No kidding. A showcase for Sony BMG executives was scheduled for a few days later. Shade returned to Nashville, as did Jimmy from roadwork with Shepherd. Or at least he tried to. "I got stuck in Dallas. So I flew to Atlanta, and then rented a car and drove to Nashville."
"We rehearsed for a day and a half," Shade explains, "and then went to a rehearsal studio for the showcase. We played one song, and the people from the label were like, all right."
But they still needed the right drummer. A friend tipped them off to Hayes, who came by a studio to get a copy of their music. "I didnt even get out of my truck," he says. "Cole walked out and met me and gave me a CD of the music. As I drove off, I put it in, and I was blown away. I just fell in love with the music."
Meanwhile, the original guitarist had left the band, and all along, Jimmy had been touting his brother as the ideal lead guitarist for the venture. After Hurricane Katrina blew away David Wallaces livelihood on Bourbon Street along with much of the rest of New Orleans, he joined the group, and Cole Deggs & The Lonesome were complete.
Its only natural that despite the short time all five had been together, the group immediately sounded like a band that has played and sung together for years. "We all grew up the same kind of way," Jimmy explains. "Were the same kind of people. Everyone here grew up loving music."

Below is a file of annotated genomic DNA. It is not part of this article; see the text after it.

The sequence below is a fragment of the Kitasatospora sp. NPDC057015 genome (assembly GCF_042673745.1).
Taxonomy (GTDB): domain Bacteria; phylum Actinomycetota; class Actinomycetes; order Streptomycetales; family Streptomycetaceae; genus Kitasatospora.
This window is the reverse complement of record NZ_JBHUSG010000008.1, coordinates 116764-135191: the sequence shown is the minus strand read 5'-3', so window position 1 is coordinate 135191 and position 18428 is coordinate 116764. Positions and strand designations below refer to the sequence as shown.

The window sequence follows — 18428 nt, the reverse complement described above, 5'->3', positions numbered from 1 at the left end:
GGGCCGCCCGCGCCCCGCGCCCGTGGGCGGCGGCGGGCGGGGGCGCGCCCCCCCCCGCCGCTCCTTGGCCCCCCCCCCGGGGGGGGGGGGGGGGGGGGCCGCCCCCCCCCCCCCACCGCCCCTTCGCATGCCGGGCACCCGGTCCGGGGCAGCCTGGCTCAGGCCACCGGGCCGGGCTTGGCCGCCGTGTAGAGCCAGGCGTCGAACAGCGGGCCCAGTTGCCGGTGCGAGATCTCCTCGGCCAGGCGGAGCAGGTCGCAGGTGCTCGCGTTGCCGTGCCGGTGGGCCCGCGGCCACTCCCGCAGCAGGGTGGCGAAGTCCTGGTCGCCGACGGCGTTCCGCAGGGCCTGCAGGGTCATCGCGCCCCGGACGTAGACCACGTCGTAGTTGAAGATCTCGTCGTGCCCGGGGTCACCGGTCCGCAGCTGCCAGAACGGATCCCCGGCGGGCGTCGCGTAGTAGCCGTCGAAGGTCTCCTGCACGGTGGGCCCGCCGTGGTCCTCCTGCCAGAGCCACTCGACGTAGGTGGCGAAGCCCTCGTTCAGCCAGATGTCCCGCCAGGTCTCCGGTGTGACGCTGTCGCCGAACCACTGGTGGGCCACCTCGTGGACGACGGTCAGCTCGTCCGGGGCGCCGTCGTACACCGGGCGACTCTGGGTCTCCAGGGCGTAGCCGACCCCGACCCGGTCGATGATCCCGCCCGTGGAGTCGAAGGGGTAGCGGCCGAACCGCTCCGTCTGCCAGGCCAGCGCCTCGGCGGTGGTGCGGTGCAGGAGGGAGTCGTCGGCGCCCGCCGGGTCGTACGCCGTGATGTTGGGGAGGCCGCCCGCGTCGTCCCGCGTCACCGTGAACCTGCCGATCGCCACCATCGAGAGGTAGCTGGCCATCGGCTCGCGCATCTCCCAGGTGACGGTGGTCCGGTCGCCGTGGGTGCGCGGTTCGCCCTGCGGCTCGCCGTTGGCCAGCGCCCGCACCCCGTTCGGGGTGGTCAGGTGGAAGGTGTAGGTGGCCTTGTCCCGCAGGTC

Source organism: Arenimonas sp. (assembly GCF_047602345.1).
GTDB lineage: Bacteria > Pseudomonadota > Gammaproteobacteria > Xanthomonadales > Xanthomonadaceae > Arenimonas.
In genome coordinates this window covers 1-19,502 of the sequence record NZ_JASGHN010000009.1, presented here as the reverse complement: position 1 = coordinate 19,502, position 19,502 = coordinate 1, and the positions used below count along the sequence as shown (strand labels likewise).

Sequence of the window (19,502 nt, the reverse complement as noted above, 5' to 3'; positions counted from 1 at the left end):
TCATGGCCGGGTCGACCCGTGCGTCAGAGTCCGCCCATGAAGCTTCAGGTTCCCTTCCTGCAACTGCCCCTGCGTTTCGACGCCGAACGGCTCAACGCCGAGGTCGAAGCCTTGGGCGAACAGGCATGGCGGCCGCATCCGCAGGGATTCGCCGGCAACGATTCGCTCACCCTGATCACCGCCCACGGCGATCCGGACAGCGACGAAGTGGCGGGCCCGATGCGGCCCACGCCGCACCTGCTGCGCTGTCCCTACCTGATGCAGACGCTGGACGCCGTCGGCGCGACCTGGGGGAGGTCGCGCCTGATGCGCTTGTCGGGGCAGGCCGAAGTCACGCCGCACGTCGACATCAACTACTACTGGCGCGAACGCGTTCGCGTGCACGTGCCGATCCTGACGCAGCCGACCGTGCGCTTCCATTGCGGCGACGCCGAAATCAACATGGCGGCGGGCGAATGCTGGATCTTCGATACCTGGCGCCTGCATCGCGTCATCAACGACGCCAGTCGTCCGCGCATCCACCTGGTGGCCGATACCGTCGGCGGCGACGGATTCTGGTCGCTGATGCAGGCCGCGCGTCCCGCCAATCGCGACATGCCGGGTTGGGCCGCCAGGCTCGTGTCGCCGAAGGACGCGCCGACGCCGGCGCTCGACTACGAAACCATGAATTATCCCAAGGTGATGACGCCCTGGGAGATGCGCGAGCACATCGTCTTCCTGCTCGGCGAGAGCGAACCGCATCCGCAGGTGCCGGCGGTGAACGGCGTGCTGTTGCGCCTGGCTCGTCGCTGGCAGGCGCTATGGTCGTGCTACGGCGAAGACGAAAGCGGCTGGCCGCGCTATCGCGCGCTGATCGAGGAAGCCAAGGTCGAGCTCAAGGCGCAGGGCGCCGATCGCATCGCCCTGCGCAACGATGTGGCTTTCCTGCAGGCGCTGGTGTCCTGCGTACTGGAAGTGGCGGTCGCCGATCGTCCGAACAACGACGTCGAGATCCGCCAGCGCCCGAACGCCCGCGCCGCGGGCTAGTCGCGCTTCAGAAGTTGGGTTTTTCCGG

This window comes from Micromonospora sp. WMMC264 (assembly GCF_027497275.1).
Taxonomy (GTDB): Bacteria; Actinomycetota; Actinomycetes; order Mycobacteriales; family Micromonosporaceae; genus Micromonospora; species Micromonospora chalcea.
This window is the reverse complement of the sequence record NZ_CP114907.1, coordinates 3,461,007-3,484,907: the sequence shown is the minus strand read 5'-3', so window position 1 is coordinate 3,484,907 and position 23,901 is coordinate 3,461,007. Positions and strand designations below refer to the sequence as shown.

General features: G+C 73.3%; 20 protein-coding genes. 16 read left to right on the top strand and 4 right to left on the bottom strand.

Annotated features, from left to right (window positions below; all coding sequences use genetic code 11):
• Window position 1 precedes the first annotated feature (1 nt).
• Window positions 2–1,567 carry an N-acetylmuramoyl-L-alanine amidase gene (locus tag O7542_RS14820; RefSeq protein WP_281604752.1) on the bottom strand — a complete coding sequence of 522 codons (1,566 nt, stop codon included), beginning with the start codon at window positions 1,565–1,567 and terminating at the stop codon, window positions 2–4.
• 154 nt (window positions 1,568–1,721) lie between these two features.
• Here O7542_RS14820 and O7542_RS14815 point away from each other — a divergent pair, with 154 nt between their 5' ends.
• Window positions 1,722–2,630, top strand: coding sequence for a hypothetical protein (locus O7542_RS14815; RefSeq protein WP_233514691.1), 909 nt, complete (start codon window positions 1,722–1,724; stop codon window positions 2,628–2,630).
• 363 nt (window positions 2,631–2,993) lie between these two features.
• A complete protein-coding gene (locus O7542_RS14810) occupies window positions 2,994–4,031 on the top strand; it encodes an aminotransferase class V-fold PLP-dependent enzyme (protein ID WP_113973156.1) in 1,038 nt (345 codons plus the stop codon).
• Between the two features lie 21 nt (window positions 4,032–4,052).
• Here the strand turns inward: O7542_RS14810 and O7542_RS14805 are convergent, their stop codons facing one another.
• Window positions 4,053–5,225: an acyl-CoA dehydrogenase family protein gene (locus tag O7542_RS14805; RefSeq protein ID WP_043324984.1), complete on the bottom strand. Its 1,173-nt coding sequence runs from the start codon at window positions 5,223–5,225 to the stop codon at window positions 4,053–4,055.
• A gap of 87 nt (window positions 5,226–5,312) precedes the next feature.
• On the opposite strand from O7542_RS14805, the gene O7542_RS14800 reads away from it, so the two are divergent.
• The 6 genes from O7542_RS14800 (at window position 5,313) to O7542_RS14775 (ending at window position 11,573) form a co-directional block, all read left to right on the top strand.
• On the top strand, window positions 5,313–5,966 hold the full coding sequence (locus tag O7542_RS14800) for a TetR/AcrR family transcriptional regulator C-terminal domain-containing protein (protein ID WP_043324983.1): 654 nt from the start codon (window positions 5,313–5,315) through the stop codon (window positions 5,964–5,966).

The immediate camaraderie and proficiency of their musicianship gave the band a well-seasoned assurance, while their shared musical tastes added up into something that matches musical tradition with a contemporary freshness. "I like to rock out, and I like to be just real country," Cole explains. "I like to do the north and south end of the magnet. I like to sit down and sing every Merle Haggard song ever written, and then I like to do some Ronnie Van Zant songs."
And Cole Deggs & The Lonesome are committed to doing what it takes to establish this group and make their dream of a lifetime playing music in a band become a successful reality. "Ive always just said that Id love to make a living at it and not have to worry about it," says Cole. "Ive set my life up for this. I want to be the act that never gets off the road and just plays. If we can make a living doing that and making records, thats all I care about. That, and give me a house somewhere on about 50 acres with some turkeys and deer running around, and Im golden."
Thats because for Cole Deggs & The Lonesome, its all about the music. "All these guys will tell you, theres no other feeling like being onstage playing for people." Cole concludes. "Its awesome. And weve all been doing it a long time, our whole lives. Its a feeling you never get tired of. You may get tired of riding down the road, but you can never get tired of walking out on stage."